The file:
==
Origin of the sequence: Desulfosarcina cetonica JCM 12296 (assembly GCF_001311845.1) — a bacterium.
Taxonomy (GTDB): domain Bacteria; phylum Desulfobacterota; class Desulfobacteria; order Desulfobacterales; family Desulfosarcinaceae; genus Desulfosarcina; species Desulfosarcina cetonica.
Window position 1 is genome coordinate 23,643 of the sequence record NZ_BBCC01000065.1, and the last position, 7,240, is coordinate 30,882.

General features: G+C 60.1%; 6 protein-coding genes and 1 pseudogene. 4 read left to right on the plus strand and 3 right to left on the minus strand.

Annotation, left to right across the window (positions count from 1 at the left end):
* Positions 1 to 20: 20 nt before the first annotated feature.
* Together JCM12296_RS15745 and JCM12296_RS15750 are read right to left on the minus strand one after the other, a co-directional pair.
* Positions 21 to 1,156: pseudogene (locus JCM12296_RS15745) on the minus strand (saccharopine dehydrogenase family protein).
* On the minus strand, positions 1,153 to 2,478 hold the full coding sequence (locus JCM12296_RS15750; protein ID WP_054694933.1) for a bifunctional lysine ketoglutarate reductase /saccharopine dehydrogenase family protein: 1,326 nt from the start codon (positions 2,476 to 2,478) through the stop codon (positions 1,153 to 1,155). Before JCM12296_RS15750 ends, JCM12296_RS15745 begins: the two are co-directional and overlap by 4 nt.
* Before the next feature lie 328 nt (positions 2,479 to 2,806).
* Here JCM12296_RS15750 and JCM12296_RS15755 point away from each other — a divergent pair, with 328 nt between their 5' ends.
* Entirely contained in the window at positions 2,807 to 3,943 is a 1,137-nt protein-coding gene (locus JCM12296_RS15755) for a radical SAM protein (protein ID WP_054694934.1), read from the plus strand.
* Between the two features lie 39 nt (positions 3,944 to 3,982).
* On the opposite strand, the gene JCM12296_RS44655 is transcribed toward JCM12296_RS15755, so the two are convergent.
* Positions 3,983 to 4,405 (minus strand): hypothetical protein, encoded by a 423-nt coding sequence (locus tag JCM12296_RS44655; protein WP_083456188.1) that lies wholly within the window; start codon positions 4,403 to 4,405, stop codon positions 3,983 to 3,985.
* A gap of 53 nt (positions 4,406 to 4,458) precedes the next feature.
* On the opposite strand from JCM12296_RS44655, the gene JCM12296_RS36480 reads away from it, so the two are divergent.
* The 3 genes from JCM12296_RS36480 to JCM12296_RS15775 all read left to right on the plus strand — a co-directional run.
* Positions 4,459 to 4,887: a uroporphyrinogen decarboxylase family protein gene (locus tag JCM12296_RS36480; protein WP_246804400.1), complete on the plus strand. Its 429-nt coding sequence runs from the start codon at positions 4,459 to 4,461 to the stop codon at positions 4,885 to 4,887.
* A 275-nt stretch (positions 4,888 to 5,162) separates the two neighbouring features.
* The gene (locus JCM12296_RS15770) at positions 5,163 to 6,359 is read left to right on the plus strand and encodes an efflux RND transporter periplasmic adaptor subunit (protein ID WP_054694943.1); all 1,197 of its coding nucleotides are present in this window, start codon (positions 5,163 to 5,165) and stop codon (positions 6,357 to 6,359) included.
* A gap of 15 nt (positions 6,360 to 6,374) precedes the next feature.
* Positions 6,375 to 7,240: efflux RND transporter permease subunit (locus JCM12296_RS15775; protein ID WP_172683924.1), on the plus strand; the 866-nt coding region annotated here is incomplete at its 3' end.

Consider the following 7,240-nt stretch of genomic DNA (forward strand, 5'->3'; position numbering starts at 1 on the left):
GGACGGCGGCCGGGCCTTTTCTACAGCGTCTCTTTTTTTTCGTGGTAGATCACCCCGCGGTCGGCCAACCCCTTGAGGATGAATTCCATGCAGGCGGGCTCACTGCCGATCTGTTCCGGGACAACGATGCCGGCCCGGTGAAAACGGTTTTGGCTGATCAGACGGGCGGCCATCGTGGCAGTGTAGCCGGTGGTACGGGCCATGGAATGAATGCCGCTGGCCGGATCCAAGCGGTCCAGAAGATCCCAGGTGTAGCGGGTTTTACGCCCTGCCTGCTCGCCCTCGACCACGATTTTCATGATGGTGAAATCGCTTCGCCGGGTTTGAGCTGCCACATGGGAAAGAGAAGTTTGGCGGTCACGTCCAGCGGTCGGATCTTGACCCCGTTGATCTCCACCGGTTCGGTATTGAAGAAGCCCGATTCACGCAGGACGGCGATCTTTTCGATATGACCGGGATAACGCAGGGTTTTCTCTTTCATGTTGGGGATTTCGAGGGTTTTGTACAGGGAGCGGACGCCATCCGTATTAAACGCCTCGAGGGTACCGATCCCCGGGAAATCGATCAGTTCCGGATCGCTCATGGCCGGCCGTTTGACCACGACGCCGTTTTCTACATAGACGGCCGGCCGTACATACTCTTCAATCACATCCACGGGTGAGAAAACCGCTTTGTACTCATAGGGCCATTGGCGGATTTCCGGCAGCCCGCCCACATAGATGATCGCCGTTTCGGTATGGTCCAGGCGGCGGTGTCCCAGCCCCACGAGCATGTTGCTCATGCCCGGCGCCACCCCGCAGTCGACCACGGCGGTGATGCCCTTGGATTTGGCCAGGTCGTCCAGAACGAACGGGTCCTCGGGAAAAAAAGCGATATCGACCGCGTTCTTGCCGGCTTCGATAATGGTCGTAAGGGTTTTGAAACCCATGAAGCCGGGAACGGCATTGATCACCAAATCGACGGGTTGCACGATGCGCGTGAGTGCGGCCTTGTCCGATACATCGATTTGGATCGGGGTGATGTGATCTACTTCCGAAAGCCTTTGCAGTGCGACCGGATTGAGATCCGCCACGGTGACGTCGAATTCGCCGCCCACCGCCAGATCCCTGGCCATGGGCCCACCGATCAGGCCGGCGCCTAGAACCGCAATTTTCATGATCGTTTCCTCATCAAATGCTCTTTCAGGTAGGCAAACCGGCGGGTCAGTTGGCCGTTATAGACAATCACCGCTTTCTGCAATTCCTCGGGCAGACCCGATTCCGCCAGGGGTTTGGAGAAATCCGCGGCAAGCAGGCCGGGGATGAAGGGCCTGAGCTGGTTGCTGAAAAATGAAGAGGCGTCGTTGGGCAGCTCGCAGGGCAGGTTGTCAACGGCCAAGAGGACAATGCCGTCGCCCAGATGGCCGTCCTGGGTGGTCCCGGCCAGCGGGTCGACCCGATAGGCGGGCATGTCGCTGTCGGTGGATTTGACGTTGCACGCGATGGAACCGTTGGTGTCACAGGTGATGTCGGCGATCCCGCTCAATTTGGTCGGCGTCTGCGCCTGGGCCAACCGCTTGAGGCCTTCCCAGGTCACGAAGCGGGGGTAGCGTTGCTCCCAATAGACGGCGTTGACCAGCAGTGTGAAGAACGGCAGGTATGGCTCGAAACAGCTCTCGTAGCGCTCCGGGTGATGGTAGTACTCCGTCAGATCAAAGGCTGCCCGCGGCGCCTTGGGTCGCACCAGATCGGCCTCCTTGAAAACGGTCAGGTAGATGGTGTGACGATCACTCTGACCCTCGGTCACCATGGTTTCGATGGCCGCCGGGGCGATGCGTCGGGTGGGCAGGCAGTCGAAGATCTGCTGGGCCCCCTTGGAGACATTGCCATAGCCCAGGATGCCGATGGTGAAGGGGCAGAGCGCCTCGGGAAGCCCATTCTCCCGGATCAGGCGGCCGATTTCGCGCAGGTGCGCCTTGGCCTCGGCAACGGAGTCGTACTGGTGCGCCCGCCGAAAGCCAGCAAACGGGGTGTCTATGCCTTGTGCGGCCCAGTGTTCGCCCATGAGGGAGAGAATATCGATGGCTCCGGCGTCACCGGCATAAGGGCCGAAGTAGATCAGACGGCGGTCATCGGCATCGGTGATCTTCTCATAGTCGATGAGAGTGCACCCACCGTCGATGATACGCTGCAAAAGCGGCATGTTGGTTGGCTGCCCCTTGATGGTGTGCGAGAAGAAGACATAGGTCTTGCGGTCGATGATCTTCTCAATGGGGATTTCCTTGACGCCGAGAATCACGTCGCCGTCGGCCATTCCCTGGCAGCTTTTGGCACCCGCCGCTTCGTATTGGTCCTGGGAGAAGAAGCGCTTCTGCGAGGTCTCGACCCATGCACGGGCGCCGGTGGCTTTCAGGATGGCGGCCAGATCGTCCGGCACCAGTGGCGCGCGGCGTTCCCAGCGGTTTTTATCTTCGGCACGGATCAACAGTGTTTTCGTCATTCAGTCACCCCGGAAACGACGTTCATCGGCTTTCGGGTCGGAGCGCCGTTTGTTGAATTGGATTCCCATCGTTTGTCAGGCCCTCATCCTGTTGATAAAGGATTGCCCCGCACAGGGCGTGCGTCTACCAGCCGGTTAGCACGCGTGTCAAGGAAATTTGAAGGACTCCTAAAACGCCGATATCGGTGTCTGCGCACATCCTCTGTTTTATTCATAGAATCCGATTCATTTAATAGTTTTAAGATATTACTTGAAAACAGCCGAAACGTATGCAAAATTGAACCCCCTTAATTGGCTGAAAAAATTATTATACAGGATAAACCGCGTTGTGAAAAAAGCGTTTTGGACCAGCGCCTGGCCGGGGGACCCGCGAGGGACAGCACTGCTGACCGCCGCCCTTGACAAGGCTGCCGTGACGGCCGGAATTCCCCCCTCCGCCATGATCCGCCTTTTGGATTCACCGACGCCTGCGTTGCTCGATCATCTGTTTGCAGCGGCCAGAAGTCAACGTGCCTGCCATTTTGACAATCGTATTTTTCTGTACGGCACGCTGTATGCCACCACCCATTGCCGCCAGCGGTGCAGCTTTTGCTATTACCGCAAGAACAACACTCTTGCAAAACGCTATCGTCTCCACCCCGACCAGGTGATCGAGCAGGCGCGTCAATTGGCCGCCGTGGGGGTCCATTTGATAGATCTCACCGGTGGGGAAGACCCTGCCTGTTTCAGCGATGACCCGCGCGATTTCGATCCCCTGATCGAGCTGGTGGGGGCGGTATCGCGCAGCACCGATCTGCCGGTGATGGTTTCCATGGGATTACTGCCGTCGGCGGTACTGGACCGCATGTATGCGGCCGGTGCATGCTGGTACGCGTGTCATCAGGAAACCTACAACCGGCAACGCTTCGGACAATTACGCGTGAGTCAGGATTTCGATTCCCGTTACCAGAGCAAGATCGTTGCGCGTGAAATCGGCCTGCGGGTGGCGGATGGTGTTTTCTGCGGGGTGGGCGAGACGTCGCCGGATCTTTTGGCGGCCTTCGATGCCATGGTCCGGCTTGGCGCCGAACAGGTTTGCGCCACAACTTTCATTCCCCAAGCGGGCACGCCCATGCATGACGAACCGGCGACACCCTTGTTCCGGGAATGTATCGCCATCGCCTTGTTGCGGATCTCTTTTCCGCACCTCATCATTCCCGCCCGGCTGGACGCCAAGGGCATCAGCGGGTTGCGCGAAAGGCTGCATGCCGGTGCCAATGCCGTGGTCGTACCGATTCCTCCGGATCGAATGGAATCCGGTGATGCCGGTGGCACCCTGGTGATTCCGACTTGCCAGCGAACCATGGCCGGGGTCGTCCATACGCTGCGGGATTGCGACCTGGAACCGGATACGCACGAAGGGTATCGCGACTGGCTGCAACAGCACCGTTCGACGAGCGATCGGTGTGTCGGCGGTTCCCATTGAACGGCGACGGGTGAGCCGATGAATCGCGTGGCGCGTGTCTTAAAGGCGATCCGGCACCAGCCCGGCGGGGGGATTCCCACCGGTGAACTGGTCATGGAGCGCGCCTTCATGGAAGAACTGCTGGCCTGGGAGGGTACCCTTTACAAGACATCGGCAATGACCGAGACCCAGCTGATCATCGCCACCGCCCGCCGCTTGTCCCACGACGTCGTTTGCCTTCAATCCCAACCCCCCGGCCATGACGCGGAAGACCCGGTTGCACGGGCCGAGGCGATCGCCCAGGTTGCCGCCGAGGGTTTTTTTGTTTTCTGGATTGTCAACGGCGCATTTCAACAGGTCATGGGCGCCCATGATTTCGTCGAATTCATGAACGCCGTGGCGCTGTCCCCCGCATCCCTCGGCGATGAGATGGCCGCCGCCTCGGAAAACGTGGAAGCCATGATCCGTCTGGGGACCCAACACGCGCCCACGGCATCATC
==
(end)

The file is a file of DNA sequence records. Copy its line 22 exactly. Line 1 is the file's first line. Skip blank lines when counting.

* A gap of 15 nt (positions 6,360 to 6,374) precedes the next feature.